And while cybersecurity and hacking are not the same thing, learning to think like a hacker can directly translate to the cybersecurity world. Both disciplines require problem-solving skills and the ability to use code to essentially lock or unlock doors. 

So cybersecurity experts are in high demand, because everything from our personal data to government servers are at risk for breaches, which also means those who can protect the information are in high demand.

Don’t panic! All we have to do is train the next generation of coders; lucky for us, that’s exactly what we’re doing at camp.

Help us, white hat coders—you’re our only hope

At iD Tech, we’ve got your student covered when it comes to learning what it takes in cybersecurity and other coding-centric fields. 

Python Summer Camps
Python Tutoring
All Python Classes for Kids

Coding skills are among the most in-demand in the job market today, so get your feet wet with this introduction to computational thinking. Once you've got the basics, stretch yourself and see how your coding knowledge applies to machine learning. Start with logic games and Python coding—one of the fastest-growing and useful programming languages available—then move into object-oriented concepts. As your understanding of coding deepens, explore creating basic neural networks to see where the future of coding is going and prepare for more advanced machine learning courses.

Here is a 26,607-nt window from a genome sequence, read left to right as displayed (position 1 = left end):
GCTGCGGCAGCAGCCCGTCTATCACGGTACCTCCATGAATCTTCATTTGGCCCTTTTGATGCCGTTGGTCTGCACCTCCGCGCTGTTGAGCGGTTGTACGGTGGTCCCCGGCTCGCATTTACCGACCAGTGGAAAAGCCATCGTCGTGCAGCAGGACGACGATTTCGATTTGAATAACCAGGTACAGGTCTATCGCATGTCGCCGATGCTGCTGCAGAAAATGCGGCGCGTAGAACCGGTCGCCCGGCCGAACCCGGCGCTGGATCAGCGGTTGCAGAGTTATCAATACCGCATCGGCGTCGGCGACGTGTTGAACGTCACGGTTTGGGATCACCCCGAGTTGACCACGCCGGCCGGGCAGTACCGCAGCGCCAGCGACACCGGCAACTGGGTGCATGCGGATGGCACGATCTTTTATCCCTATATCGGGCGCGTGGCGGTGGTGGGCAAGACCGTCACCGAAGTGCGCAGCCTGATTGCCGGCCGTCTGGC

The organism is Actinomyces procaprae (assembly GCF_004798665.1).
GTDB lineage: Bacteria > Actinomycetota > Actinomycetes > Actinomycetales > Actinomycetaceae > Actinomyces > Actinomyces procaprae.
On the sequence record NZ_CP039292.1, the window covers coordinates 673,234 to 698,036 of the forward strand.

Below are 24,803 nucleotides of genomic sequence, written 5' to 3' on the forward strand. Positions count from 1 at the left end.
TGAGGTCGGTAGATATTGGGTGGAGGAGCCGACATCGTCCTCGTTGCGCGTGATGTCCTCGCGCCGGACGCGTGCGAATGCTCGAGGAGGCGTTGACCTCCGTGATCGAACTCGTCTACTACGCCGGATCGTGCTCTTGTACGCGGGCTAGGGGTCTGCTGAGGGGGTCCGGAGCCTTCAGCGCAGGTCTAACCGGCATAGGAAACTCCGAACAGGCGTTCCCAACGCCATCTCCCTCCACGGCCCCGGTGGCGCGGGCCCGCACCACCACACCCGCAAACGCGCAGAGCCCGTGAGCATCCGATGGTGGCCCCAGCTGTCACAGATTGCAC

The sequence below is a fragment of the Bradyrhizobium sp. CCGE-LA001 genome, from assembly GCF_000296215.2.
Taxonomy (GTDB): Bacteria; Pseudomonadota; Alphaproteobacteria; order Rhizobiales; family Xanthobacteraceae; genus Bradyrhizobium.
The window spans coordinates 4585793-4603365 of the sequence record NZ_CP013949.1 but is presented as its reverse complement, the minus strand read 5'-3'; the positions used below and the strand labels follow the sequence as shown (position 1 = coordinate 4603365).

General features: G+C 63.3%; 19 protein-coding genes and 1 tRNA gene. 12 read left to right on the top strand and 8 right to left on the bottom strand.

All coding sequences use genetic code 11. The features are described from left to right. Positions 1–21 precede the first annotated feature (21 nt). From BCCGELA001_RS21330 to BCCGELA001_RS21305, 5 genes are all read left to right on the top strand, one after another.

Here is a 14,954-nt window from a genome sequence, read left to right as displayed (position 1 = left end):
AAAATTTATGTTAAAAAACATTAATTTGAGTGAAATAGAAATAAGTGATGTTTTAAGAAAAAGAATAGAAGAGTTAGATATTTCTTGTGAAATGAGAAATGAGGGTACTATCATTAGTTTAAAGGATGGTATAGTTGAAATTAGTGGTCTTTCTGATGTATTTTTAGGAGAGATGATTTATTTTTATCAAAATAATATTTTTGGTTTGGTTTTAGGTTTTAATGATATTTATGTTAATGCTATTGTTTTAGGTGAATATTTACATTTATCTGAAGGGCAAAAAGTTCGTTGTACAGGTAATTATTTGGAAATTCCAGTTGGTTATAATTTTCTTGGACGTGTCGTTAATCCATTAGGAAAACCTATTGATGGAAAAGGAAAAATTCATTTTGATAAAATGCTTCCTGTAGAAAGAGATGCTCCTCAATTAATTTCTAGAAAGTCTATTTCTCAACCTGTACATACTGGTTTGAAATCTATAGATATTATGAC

Read More: Python for Kids

Machine Learning Tutoring Lessons: Ages 13–18

If you had to choose between a computer or a doctor to detect and analyze early signs of cancer, which would you choose?

Why not both? Machine learning methods, while formalized in the 1950s, have only recently become powerful enough to make a huge impact. These deep learning methods have performed better at early cancer detection than professional radiologists! From image detection and Snapchat filters to Natural Language Processing and Siri, machine learning is ready to push our technology into the future.

Start with Python, TensorFlow, and a lot of data to begin building neural networks and reward your computer for succeeding at its goals! Tweak your reward schemes and process your data so you can see your computer improve its learning. Then, put your skills to the test in environments used by professional researchers like Deepmind's Starcraft 2 Learning Environment.

Hacking with JavaScript: Ages 10-19

Getting started in cybersecurity? Yep, there's a hack for that!

Hacking and cybersecurity require similar skillsets: breaking/building things, finding new and more efficient solutions, staying on the cutting edge of the latest tech.

In other words, hacking puts an intriguing spin on coding skills - just like cybersecurity. Kids will experiment with JavaScript, CSS, and HTML as they develop and edit websites. To build something well, you have to know how to take it apart, right? Plus, they'll develop the skills needed to compete in hackathons and explore other adventures in STEM and beyond!

Stay tuned for more fun with hacking, cybersecurity, and more!

Registration for summer 2022 opens this fall, and year-round learning is LIVE with our suite of Online Private Lesson Topics and Semester courses. Keep an eye out for some seriously awesome new course offerings coming for summer. We’ll have a full, new lineup of creative arts, game development, and robotics classes too!)

A photo of Aurora

Aurora is a perpetually happy girl whose heart belongs to all things gothy and dark, from Evanescence albums to horror movies to Edgar Allan Poe. She graduated from San Jose State University with a degree in English, focused in Creative Writing, and joined iD Tech in 2015.